- Organic causes: when a dog has a small scratch or a surgical wound, it is normal that it will sometimes lick it. However, persistent licking can cause other injuries that have nothing to do with the original. Stress associated with physical injury or irritation, such as allergies, can contribute to the development of stereotypies. In fact, any illness that increases stress or irritability, such as a dermatological disease or a hormonal imbalance, can lead to compulsive behaviors.
- Conditioning: Most people pay too much attention to their pets when they engage in compulsive behavior. Most cases of stereotyping are usually aggravated by this attention. This is because if you give a dog too much attention when they are already performing a compulsive action: they will begin to perform this behavior for your attention. Remember that dogs, like humans, are creatures of habit.
Compulsive behaviors in the dog associated with breed
Certain breeds tend to present very specific stereotypes. Here is a list of the breeds and their most recurrent compulsive behaviors:
- English Bull Terrier: running from one side to another, chasing its tail and "freezing."
- German Shepherd: running from one side to another and chasing its tail.
- Dalmatian and Rottweiler: hallucinations.
- Doberman pinscher: licking its flanks.
- Border Collie: chasing shadows.
- Australian cattle herder: chasing its tail.
- Miniature Schnauzer: looking back.
- Large breed dogs: licking from the extremities.
How to treat OCD in dogs?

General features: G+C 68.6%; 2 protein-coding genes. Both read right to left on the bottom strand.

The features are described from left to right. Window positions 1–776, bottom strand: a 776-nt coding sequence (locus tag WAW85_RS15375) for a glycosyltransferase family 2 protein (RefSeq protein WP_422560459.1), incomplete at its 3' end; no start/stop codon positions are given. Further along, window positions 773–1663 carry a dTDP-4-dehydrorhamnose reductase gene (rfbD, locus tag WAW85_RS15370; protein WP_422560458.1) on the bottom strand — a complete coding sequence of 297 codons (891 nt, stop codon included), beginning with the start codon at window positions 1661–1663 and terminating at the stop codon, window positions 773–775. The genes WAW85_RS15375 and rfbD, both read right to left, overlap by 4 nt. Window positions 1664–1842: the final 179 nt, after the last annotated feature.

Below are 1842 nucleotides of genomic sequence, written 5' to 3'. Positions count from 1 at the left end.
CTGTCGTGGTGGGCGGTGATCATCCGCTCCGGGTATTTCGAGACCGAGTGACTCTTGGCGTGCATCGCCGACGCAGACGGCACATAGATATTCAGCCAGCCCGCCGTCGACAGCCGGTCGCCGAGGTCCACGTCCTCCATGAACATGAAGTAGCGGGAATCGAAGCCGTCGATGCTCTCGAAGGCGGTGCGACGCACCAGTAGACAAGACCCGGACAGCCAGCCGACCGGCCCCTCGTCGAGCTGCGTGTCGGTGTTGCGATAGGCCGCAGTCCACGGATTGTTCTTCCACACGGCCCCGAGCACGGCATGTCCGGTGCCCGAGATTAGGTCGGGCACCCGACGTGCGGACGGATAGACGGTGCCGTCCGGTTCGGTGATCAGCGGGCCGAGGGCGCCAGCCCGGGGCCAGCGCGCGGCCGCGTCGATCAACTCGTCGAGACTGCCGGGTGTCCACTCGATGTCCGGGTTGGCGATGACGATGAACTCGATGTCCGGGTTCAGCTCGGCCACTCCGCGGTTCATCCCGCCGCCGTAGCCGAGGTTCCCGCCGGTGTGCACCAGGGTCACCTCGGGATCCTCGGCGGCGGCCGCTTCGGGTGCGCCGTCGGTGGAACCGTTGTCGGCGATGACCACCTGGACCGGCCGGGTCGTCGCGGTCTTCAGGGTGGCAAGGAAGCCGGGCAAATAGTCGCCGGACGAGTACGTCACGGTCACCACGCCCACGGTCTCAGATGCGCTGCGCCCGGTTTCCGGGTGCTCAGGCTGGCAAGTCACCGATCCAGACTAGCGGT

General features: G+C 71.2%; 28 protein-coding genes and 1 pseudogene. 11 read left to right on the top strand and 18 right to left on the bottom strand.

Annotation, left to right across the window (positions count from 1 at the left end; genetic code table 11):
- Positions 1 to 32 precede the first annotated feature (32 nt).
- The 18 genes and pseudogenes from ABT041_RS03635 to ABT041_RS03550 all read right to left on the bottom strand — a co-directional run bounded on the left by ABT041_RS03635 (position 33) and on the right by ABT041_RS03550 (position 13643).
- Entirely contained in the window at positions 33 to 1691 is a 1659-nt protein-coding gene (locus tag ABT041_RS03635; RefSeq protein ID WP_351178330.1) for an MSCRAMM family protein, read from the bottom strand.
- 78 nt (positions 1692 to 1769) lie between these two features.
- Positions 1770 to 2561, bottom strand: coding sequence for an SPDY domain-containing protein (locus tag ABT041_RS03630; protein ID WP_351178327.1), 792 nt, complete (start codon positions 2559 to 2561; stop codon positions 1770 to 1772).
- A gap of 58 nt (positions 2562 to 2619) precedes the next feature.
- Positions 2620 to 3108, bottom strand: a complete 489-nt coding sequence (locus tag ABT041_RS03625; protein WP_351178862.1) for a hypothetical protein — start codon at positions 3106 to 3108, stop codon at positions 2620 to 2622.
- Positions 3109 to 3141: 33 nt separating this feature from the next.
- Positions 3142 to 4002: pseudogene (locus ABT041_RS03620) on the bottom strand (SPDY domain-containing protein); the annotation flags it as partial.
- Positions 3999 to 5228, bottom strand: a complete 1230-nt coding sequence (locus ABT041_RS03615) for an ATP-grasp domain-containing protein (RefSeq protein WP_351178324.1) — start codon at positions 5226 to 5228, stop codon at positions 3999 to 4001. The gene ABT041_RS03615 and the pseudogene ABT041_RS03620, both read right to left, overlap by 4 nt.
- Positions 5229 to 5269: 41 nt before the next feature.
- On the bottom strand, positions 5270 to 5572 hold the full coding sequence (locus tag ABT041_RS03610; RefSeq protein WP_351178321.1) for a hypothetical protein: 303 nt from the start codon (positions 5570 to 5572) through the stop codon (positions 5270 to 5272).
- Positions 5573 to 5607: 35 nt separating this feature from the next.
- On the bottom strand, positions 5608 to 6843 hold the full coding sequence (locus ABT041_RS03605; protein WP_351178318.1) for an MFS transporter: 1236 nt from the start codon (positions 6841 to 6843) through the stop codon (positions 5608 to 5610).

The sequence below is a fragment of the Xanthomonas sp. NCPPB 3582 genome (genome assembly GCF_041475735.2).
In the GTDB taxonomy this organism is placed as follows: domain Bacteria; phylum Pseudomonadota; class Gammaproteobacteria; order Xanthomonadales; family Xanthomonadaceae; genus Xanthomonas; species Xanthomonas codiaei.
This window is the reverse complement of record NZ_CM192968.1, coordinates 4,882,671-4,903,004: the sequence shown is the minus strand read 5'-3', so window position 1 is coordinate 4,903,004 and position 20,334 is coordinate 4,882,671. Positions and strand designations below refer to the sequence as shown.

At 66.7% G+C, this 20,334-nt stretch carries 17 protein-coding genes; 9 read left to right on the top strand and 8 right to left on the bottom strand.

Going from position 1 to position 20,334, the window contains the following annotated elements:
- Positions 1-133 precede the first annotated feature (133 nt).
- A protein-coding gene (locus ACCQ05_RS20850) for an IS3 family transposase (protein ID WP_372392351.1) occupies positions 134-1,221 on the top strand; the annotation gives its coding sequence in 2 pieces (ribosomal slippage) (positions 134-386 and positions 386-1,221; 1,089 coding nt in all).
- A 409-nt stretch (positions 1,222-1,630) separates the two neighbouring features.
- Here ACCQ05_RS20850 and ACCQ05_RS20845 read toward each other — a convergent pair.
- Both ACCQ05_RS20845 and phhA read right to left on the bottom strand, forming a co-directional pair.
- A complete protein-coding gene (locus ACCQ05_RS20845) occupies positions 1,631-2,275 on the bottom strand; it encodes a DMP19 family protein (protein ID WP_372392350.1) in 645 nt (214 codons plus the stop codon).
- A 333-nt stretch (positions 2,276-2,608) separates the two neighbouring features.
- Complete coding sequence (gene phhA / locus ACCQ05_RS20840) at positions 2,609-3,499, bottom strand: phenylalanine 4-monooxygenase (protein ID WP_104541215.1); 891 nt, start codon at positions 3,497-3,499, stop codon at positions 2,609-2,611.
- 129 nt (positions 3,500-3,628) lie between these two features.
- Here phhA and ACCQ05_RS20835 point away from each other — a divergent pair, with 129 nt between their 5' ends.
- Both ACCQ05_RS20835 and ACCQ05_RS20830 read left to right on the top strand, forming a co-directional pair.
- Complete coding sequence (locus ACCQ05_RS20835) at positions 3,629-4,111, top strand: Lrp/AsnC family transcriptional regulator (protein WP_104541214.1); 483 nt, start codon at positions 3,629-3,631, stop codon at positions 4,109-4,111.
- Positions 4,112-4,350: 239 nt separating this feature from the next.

We always recommend that if you notice any new or strange symptom in your pet: you should go to a veterinarian as soon as possible.
Management of the situation
If possible, identify the source of the: stress, conflict or frustration. Establish daily routines where you focus on keeping your pet physically and mentally stimulated. Avoid scolding or any other type of punishment, as it will increase your dog's level of discomfort.
Modification of dog behavior
Behavioral problems should always be supervised by a behavior modification specialist, such as an ethologist, canine educator or trainer.
However, here are some basic tips to help you try lower your dog's stress and anxiety levels, until a professional visit can be organized:
- Teaching your dog basic obedience with the use of positive reinforcement (food, caresses or kind words) will help develop basic skills and decrease boredom in your dog. Clicker training is a great method to consider trying. The objective for these habits to replace the negative ones.
- Avoid or eliminate triggers. For example, if a dog tends to eat or chew certain objects, remove them from the home.
- Identify the stimuli (sounds, activities, visual triggers) that cause the dog to react negatively and try remove them. For example, if a dog is reacting to something that is happening outside, close the windows and curtains.
- Eliminates attention as a reward for compulsive behavior. Only interact with the dog when it behaves properly. In the beginning stages of the development of a stereotypy, attention can become a reinforcing factor.
- Involve the dog in alternative games or positive behaviors to replace the problematic behaviors.
When compulsive behaviors in dogs reaches intolerable levels, which are difficult to manage: a veterinarian can prescribe medication to improve the dog's behavior. We only recommend this option in extreme cases, when the welfare of the animal is in danger.
If you want to read similar articles to Compulsive Behaviors In Dogs, we recommend you visit our Behavioral problems category.